If you, like me, have been writing since elementary school (whether it was for fun or for school assignments), you will probably have heard the cliché “Show, Don’t Tell” a lot. It is the one critique I have constantly heard, whether from teachers or from peers. It almost seems to be a decided fact, tried and true.
However, it’s not true. At the very least, it is an overdramatic statement. At the most, it can be highly detrimental to any blossoming writer by forcing them to focus on a problem that is nonexistent.
Today I want to discuss the issues with this cliché in writing and how it really should be thrown down the drain by any self-respecting writer or teacher.
In order to understand the issue with “Show Don’t Tell,” it is first important to understand what show and tell actually means in writing.
Telling is basic. It is conveying to the reader exactly what is happening in the story, without any of the fluff. Let’s take an example.
“She walked down the street.”
The grammar is basic in this sentence. She is the subject and walked is the verb. It is plain and to the point. It tells us that this character is walking down the street.
Now let’s look at the same example if the same sentence was showing.
“She trotted along the hard brick pavement down the street, her small pink heals clipping against the boiling hot road.”
While the two sentences say just about the same thing, the second shows what is happening more than simply telling it.
The Disaster of Just Showing
Now that there is an understanding of what these two types of writing are, let’s look at the issues of just showing. “Show Don’t Tell” suggests, by is grammar, that you should never tell and always show. This is not true.
Pick up the best book you have ever read. The book that you thought was incredible. Odds are, you will probably find the author spends about 30% of the time showing and 70% of the time telling.
I am not saying that you should “Tell Don’t Show” but the opposite is just as ridiculous. Why would you waste your and your reader’s time by saying “she wore a full-length robe in a simple T-shape with wide, long sleeves, several layers of v-shaped collars, and a sash surrounding her waist with a tie in the back” when you could just say “she wore a kimono.”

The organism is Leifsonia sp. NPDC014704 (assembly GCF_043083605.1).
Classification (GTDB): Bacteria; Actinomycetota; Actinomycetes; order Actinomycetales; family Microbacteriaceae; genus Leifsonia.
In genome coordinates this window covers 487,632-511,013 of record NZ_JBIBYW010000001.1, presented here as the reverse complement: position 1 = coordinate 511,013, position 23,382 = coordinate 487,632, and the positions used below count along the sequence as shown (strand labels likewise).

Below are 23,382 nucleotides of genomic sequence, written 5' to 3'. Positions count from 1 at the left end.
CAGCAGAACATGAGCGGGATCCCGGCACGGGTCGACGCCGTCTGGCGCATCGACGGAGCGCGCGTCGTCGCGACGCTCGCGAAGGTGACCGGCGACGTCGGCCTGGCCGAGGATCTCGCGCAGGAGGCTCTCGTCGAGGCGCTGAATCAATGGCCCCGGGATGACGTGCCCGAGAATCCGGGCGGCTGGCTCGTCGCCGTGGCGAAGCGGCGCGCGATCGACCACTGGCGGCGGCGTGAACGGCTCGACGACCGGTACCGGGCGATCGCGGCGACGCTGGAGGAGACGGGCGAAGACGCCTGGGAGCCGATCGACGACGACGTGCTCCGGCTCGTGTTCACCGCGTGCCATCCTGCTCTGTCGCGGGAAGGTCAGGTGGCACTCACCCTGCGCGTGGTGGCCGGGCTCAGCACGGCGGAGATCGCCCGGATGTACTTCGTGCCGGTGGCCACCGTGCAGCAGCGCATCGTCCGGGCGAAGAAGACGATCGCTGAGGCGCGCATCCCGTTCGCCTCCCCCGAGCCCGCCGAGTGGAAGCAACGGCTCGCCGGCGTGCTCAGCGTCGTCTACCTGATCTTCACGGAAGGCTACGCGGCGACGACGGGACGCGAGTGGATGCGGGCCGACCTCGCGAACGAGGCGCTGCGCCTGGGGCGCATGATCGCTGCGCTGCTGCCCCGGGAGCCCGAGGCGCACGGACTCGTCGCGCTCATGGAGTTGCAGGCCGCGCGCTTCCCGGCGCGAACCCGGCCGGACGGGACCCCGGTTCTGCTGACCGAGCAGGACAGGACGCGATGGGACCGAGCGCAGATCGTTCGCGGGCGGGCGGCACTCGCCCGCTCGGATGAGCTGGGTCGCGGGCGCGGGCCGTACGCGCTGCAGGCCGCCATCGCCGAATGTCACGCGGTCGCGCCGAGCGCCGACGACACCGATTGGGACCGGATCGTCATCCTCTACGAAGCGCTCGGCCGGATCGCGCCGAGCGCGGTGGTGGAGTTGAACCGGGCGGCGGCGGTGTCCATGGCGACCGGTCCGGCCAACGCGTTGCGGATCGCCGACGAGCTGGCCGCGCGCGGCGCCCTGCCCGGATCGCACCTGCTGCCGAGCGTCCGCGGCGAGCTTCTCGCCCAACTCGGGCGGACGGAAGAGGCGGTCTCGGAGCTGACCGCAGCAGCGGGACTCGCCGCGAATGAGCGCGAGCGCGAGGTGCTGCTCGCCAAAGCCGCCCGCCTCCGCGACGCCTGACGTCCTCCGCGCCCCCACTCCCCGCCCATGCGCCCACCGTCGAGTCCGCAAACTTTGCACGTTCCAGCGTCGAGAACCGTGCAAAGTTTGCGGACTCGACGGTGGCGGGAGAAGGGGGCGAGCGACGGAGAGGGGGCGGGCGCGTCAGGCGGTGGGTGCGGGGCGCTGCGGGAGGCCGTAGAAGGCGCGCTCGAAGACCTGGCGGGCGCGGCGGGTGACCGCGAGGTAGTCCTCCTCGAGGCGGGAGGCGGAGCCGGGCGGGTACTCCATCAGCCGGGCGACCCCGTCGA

If a writer adds to many descriptive adjectives, the story becomes bogged down with unnecessary showing when telling can be both clearer and more provocative. It also makes showing that much more potent when author use it as strategic points because the reader clearly sees that this description is of importance instead of being buried among other adjectives.
Show and Tell
This is my solution. Ignore the old cliché of “Show Don’t Tell.” Instead, “Show and Tell.” Understand where description and clarification on emotions and senses are important, and when they would simply bog down the story.
I confess, back in collage (mostly because I was constantly being told to show and not to tell) I filled my stories with completely absurd descriptions where a few leading words would have been so much more poignant.
I am not saying that showing is evil in itself; I am merely saying that all writing needs a balance. If everything is about characters, where is the plot? If everything is about descriptions, where are the emotions and action?
I think Joshua Henkin puts it best when he says, “…the real reason people choose to show rather than tell is that it’s so much easier to write ‘the big brown torn vinyl couch’ than it is to describe internal emotional states without resorting to canned and sentimental language.”
Stories should be told. If you were trying to show everything, you would make a movie, not a book.
Description can be beautiful, but keep it to a minimum or your book will turn into Les Miserables, a nearly 1,500 page book which easily could be told in a third of the length if it wasn’t bogged down with unnecessary description.
What is your view on “Show Don’t Tell?” Do you agree with me? Or do you think showing is more important than telling? Let me know and, as always,
Best wishes on your life full of adventure,